Saturday, January 23, 2010

A Little Sparkle Can Be a Good Thing

Maybe a little sparkle is exactly what a generation needed to find a light in the everyday darkness that exists in today’s world.

I know some die hard vampire fans say “real vampires don’t sparkle”.

But maybe at this point in time it is exactly what the world needed and why this new breed of vampires opened the doors to all types of vampires becoming popular again, More popular than at any other point in history.

What has made the vampire an enduring and truly immortal creature? What is it about these blood suckers that makes us love them so? Perhaps above all else it is their enduring quality, something evermore in a world of uncertainty.

In times of turmoil we often turn to "fantastical" creatures and stories to find something more interesting than the horror and mundane boredom we face in the world everyday. Turn on the news, and everything is so depressing.

It is no wonder we are turning to sparkly vampires and otherworldly creatures to give us an escape.

This generation of children and teenagers have grown up in the post 9/11 world. A world full of terror, war, economic crisis and despair. So why not fall in love with something bright and shiny? Something totally different than everything else that has come before. Something this generation can call their own.

Some writers and anti-fans have declared that the Twilight books are too simplistic, too clichéd and that Bella is so bland and completely lacking of any personality that every girl can see themselves in her (I am paraphrasing here).

Maybe that’s the point. Plus you have to remember these books were written for teens, not adults. The universal themes of a young girl feeling lost, lacking direction, torn between two guys one her friend the other someone much older and dangerous, wanting protection, seeking a place in the world…hello? Do the critics not remember what it was like to be a teenager?

I do, that’s why I understand completely the appeal of Twilight (even if my adult, feminist brain doesn’t agree with all of it).

Twilight is in many ways so simple everyone can find a place, everyone can find something appealing. Especially after you throw in some supernatural fun and a little sparkle and ta-da something fresh and new for a generation that really needed something to distract them from the world.

So please don’t over read it, let everyone have fun and focus on something not so dark and full of despair.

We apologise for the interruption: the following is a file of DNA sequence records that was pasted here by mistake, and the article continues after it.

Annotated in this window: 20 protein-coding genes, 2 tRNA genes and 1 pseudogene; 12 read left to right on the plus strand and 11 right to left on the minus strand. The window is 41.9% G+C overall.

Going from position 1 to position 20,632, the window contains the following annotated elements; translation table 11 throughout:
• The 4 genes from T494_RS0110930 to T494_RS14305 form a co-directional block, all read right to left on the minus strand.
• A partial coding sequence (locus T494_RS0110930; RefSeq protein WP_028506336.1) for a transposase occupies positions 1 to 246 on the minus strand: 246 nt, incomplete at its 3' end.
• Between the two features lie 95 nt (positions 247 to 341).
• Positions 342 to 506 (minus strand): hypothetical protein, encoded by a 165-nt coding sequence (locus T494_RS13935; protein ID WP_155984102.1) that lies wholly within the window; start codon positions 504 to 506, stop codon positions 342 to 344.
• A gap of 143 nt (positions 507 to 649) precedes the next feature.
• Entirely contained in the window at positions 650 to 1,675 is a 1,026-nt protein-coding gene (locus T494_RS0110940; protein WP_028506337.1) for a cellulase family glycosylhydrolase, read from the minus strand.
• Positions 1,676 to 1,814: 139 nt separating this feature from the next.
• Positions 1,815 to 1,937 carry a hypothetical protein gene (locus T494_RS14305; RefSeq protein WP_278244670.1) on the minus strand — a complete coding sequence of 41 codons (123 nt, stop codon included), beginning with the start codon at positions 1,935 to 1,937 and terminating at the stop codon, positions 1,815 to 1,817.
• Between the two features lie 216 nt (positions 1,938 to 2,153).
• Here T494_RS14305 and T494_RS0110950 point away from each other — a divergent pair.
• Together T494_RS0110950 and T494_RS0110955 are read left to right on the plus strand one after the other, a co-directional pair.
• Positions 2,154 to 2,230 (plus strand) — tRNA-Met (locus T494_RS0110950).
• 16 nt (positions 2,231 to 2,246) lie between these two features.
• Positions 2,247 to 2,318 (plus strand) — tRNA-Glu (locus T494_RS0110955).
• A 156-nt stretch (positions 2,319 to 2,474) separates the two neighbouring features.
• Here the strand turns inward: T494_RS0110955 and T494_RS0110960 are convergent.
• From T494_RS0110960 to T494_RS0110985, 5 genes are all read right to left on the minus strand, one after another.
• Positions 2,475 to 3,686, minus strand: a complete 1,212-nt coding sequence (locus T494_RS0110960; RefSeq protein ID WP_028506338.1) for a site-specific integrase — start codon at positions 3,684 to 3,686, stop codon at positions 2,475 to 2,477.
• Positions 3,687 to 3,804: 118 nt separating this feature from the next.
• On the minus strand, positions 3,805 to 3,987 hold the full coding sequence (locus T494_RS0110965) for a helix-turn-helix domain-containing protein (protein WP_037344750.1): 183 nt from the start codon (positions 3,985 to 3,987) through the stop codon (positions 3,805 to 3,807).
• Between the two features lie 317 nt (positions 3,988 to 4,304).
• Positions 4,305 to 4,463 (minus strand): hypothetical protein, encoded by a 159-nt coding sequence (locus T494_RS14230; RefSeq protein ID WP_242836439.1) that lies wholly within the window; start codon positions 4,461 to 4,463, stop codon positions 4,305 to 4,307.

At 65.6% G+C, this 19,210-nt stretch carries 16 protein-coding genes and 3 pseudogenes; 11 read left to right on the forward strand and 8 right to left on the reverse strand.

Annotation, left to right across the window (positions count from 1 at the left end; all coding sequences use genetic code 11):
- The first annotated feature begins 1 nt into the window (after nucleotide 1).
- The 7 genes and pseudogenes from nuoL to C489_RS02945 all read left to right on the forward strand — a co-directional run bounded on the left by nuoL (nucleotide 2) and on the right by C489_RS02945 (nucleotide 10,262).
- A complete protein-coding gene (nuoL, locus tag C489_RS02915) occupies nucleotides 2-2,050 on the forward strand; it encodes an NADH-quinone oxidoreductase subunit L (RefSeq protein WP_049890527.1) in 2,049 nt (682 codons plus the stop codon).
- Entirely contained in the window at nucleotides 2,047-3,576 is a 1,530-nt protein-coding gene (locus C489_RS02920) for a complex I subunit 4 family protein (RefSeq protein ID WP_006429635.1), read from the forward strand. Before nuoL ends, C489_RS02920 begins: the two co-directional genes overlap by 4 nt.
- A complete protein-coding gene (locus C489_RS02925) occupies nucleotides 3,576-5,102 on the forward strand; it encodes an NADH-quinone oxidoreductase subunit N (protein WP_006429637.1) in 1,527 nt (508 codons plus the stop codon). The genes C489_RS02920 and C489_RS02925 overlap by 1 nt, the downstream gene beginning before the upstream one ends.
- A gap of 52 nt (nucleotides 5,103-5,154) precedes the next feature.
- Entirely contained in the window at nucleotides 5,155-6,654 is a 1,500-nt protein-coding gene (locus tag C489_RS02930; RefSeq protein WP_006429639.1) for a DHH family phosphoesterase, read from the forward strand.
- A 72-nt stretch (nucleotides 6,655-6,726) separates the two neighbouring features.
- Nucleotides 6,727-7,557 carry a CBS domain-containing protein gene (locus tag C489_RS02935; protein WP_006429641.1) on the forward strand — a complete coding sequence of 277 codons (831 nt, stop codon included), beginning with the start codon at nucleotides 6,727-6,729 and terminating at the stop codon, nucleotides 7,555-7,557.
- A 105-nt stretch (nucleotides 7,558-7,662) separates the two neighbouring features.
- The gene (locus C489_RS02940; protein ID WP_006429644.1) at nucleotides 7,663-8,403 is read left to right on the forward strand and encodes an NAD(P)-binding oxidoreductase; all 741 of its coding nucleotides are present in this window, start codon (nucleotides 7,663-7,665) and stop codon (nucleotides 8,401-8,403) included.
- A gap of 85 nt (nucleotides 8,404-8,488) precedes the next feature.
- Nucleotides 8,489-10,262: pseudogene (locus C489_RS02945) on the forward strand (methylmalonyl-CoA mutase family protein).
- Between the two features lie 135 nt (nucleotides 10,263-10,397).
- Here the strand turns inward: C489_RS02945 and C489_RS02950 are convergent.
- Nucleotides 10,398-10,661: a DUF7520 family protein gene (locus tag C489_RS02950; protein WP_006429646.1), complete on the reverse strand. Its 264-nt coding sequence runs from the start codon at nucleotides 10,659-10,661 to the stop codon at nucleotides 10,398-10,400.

The Mighty Buzzard said...

On the other hand, happiness is an anti-motivator. When you're happy you don't want to change or the happiness goes away. Given that teenagers are self-absorbed idiots, I'm thinking encouraging them to be happy as they are is a Bad Thing.

If you want a kid to be able to cope with a hard and dangerous world, or better yet work to change it, you need to get them to see it for what it is without blinders or a comfortable retreat where they can sit with their fingers in their ears and go lalalala.

Yeah, it's harsh but not as harsh as throwing them to the wolves after a sheltered childhood and adolescence.

Michele Hauf said...

I haven't read the series, but I do agree that Twilight has been tremendous for bringing attention to other paranormal works for readers. And though the sparkle does sound odd, if it works for the context of the stories, then go for it. ANd yep, we could all use a little positive thinking right about now!

Great post, Roxanne!

Anonymous said...

What an amazing concept. I wholeheartedly agree. I have been a long time fan of vampires and relish in their recent re-birth whatever form or folklore they happen to appear. Thanks for the article!

jacabur1 said...

Thanks for this lovely upbeat take on what most of us feel that books and movies are just exactly what they are meant to be entertaining escapes from the real world which at times can be harsh and unforgiving and a little fantastical unreality can lighten the load for a period of time. I do not believe in bringing up a child in cotton wool, or sheltering them from what is and is not real. However a little bit of fantasy escapism goes a long way even for those of us who are grown-up and anything that motivates a child no matter what age to read a book gets a thumbs-up from me. Illiteracy is and always will be a sad problem in the United States and if it takes a sparkly vampire and a boring human girl to get them away from video games and computer screens and immersed into a book maybe that will change someday!

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Shauna Leigh Kemp said...

I think that knowing that life is hard and that things can sparkle is the ultimate hope and I am thankful that my parents taught me both. And teaching kids that the sparkle factor usually involves a lot of hard work can go a long way. Then let them choose if they want to sparkle, but it should be an option. Granted fictional sparkle and real world shine are two different things and I think Walt Disney new that too, but yet Disneyland does exist.  Great post! 

Roxanne Rhoads said...

To The Mighty Buzzard- you must be the storm cloud that hovers over think the world in constant chaos and misery is going to motivate change? Hmmm...yeah maybe for the worse, I haven't seen things getting much better lately.

Anyway I have three kids, none of them raised with blinders on and I definitely don't have blinders on, probably a major reason I turn to fiction at the end of the day instead of or after watching the news. I like to escape and everyone deserves that.

It doesn't mean we don't still want to change the world and make it a better place.

That's my day job, at night I delve into fantasy lands full of vampires and other paranormal creatures.

Because hey, we shouldn't have to be miserable all the time.